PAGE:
Director: Liam Azogui
Writer: Liam Azogui
Cast: Nancy Rose, Joy Smith, Julia Heller
Running time: 16mins
We have featured self-mutilation horror before on Indy Film Library, in the very similarly titled Out of My Skin, On that occasion, the film fell a little flat, as despite having some shockingly gory visuals on display, there was no characterization to help us engage with the film beyond simply being grossed out.
Horror works best when we are invited to care about its protagonists. When we can invest in the wellbeing and survival of lead characters, we experience the threats they face vicariously, and the force that is tormenting them feels a lot more real, It’s what keeps us checking over our shoulders during a late-night trip to the bathroom after a particularly effective movie – we have believed we can take the horror home with us.
The uncomfortable itching that manifested itself after I sat through Under My Skin suggests that, on balance, Liam Azogui managed such a feat with his debut short film. Its characters feel organic, relatable, shaped and driven by anxieties that we have all experienced at one time or another – and as a result, the body horror that inevitably serves as the film’s climax begins to feel a little too close for comfort.
Caroline (Nancy Rose) is in an uncertain relationship with Henriette (Joy Smith). The pair seem unsure of what exactly they want from each other: due to former, unexplored traumas, Caroline wants commitment, but also feels repulsed by getting close to anyone; while Henriette is “crazy” about her other half, but struggles to connect in ways that don’t involve small-talk about kids’ movies. And at the same time, Henriette’s ex-partner Elle (Julia Heller) remains part of her life, causing her current significant-other to start asking questions.
Interactions between Caroline and Henriette seem to be a mix of written and improvised dialogue – some moments of which work better than others – but what remains consistent throughout is a believable chemistry between the two actors. Whether they are happily theorising about the expanded lore of Stuart Littlebickering over Instagram posts, or trying to unpack their emotional baggage, there is an authentic energy between the pair that will carry the audience along, however clunky the ‘I respect your feelings‘ type conversations become.
All this means that when we reach the grizzly conclusion, we feel like we have skin in the game – and it hurts to see someone we care about (or even see as an avatar of our own insecurities) go through such pain. Before I go any further, if you are not a fan of gore, this film is to be avoided. If you are lucky enough to have a strong stomach, read on.
As the relationship goes through its peaks and troughs, Caroline has suffered from some increasingly severe bouts of eczema. She has been fighting the urge to scratch every itch, before a reconciliation with Henriette seems to briefly calm the flare-ups. With the final scene possibly taking place after a final severance from her partner, however, she finally succumbs to her impulses in a final flurry of scraping, gouging and tearing that is probably best viewed on an empty stomach.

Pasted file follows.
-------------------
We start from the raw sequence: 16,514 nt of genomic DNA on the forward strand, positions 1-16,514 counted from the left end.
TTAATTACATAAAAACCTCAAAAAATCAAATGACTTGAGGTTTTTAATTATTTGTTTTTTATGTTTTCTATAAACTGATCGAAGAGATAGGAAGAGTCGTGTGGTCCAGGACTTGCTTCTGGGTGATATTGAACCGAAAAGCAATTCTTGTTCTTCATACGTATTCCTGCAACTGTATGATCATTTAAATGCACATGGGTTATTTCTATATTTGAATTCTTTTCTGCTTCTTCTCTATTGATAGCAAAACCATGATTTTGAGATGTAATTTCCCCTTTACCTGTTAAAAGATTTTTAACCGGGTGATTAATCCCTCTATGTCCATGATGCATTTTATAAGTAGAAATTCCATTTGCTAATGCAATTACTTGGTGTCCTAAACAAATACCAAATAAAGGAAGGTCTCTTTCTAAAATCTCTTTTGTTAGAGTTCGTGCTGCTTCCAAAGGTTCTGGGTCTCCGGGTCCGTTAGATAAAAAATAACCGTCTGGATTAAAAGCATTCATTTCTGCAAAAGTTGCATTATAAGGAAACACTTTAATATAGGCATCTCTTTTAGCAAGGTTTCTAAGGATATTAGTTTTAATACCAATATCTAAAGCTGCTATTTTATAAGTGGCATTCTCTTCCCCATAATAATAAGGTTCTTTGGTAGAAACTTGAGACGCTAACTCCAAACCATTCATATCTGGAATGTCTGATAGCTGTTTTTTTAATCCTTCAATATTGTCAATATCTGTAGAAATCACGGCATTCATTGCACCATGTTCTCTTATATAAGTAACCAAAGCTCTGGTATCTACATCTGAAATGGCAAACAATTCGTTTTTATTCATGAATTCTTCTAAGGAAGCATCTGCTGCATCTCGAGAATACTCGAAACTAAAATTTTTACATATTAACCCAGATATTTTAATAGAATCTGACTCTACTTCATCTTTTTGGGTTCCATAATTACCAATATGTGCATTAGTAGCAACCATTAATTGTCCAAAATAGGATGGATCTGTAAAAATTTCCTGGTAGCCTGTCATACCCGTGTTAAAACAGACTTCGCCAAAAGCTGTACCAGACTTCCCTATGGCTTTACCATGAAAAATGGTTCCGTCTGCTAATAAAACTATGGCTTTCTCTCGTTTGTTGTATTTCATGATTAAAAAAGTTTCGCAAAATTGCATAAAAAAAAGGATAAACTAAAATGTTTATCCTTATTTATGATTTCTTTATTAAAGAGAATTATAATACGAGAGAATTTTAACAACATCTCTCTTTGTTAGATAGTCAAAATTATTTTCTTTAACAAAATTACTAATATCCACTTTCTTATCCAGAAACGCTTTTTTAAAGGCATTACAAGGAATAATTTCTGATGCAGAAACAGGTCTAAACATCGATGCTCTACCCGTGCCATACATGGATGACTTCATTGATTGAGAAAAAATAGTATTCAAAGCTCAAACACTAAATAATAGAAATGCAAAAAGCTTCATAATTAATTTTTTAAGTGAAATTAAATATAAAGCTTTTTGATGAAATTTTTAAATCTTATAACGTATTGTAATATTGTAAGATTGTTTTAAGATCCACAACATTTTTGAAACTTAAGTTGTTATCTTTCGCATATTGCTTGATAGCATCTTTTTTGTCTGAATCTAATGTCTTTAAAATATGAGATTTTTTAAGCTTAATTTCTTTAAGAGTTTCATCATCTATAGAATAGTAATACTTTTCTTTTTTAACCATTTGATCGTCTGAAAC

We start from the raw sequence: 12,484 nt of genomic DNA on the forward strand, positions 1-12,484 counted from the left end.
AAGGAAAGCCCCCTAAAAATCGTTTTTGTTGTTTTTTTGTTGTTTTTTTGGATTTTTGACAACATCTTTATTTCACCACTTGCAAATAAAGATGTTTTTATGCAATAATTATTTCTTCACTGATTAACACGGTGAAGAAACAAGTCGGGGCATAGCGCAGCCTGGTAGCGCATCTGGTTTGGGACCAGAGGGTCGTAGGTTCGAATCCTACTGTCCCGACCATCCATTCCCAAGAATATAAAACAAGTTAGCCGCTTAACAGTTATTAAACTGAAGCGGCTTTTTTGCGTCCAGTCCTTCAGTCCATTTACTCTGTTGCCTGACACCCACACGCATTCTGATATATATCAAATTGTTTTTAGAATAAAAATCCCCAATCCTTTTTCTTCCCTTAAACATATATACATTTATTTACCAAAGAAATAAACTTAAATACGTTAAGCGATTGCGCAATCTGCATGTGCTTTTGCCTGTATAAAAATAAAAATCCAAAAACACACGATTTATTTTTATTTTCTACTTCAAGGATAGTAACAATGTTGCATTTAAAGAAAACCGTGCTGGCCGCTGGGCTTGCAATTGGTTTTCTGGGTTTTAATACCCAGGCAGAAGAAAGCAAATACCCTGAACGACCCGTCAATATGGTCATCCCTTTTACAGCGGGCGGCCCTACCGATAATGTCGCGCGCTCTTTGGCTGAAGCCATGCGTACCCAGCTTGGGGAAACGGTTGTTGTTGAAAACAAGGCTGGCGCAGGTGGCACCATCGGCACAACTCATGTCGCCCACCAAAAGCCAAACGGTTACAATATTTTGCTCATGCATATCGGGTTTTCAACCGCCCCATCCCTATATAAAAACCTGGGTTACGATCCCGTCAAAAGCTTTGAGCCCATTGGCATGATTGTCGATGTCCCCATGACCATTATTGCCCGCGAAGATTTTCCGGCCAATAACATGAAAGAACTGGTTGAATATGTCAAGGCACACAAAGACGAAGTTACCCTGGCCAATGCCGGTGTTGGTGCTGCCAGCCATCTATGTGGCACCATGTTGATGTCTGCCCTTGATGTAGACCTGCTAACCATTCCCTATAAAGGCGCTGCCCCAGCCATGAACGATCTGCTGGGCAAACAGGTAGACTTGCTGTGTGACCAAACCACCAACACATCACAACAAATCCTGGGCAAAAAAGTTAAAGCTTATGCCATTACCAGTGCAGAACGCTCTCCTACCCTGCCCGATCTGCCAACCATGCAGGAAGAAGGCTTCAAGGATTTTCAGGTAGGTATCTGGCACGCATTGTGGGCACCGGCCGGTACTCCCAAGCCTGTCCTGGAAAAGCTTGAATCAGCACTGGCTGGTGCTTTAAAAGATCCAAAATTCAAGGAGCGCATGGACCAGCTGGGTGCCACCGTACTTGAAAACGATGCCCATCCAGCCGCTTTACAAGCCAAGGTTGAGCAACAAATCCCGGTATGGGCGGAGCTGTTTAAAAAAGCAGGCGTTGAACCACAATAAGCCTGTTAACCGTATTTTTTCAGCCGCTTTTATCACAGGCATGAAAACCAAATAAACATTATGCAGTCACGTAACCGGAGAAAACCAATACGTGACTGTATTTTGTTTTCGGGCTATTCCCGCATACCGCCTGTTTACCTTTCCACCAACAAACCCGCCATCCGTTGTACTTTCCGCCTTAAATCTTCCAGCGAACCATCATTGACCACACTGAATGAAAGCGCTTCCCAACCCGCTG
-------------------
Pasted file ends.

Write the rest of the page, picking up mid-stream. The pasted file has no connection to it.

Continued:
Special Effects Department Head Evilise Quijano and Special Effects Co-ordinator Ian Mills Miller clearly deserve a lot of credit here. The layers of bloody-skin which peel away throughout the sequence are particularly revolting, and will have even the most well-heeled horror fan wincing as they watch through their fingers. At the same time, the cinematography of Joseph Hughes, Gavi Loewenstein and Cortland Tate does well to disguise more DIY aspects of the moment – for example showing a soft-filter close-up of blood running down an arm in the foreground, to give a little necessary distance from Charlotte’s t-shirt, which looks more like she had been careless with the tomato ketchup than bathing in her own blood.
Unfortunately, this attitude is also applied to the dance sequences that intersperse the dramatic events of real life. During moments of stress, Charlotte has visions of a lone performer, twisting and writhing on a stage in a deserted auditorium. The identity of the dancer is difficult to work out though, as little is done to properly foreground her face.
Initially, I suspected it might have been Charlotte, imagining herself as a tortured dancer squirming in pain during her bouts of eczema. But the credits suggest Julia Heller (Elle) choreographed these scenes – and the dancer seems to have slightly lighter hair than Charlotte, suggesting she performed them to. So, Charlotte is watching Elle – a romantic rival – put on a show? To what end is left to us to decipher.
So too are the conclusions around Charlotte and Henriette’s relationship. They seem to have reached a common ground before Charlotte views one final dance of Elle. Soon after, a flash of an empty bed – where the couple were cuddling happily moments before – is shown. Perhaps this suggests that Charlotte let her nagging doubts get the best of her, and definitively pushed Henriette away. Perhaps this suggests a wordless confirmation her doubts were correct and it ended the relationship.
Either way, I personally would have liked to have seen something a little more committal, when it comes to helping us draw any conclusions. A final confrontation between two actors who have bounced off each other so well could only have been a bonus, surely. As it is, we are left to our own devices, meaning that as grim as the ending is, it is slightly more underwhelming than it ought to have been.
That doesn’t mean that Under My Skin is ineffective, though. It still manages to be a solid character piece, culminating in a horrific sequence of gut-wrenching gore that packs a raw emotional punch. But with a few minor tweaks for added emphasis, it might have been truly outstanding.